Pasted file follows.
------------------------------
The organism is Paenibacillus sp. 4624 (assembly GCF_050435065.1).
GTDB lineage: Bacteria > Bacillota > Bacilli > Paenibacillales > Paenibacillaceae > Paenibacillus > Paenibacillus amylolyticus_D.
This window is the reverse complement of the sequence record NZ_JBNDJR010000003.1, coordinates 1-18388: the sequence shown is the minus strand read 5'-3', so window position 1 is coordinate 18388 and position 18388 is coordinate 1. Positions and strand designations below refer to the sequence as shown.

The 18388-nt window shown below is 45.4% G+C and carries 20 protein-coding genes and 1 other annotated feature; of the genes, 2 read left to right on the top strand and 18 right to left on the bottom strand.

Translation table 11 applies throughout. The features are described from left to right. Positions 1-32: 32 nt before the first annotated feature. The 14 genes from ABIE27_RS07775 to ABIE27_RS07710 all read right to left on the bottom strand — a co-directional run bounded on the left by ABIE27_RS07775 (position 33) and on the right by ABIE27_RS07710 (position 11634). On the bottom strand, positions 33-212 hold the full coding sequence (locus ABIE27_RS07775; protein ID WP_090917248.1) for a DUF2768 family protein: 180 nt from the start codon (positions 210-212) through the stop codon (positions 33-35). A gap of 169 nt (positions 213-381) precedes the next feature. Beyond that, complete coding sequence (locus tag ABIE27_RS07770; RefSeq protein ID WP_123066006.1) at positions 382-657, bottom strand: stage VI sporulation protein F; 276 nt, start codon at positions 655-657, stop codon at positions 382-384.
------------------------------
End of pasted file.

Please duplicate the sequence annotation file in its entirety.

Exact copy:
The organism is Paenibacillus sp. 4624 (assembly GCF_050435065.1).
GTDB lineage: Bacteria > Bacillota > Bacilli > Paenibacillales > Paenibacillaceae > Paenibacillus > Paenibacillus amylolyticus_D.
This window is the reverse complement of the sequence record NZ_JBNDJR010000003.1, coordinates 1-18388: the sequence shown is the minus strand read 5'-3', so window position 1 is coordinate 18388 and position 18388 is coordinate 1. Positions and strand designations below refer to the sequence as shown.

The 18388-nt window shown below is 45.4% G+C and carries 20 protein-coding genes and 1 other annotated feature; of the genes, 2 read left to right on the top strand and 18 right to left on the bottom strand.

Translation table 11 applies throughout. The features are described from left to right. Positions 1-32: 32 nt before the first annotated feature. The 14 genes from ABIE27_RS07775 to ABIE27_RS07710 all read right to left on the bottom strand — a co-directional run bounded on the left by ABIE27_RS07775 (position 33) and on the right by ABIE27_RS07710 (position 11634). On the bottom strand, positions 33-212 hold the full coding sequence (locus ABIE27_RS07775; protein ID WP_090917248.1) for a DUF2768 family protein: 180 nt from the start codon (positions 210-212) through the stop codon (positions 33-35). A gap of 169 nt (positions 213-381) precedes the next feature. Beyond that, complete coding sequence (locus tag ABIE27_RS07770; RefSeq protein ID WP_123066006.1) at positions 382-657, bottom strand: stage VI sporulation protein F; 276 nt, start codon at positions 655-657, stop codon at positions 382-384.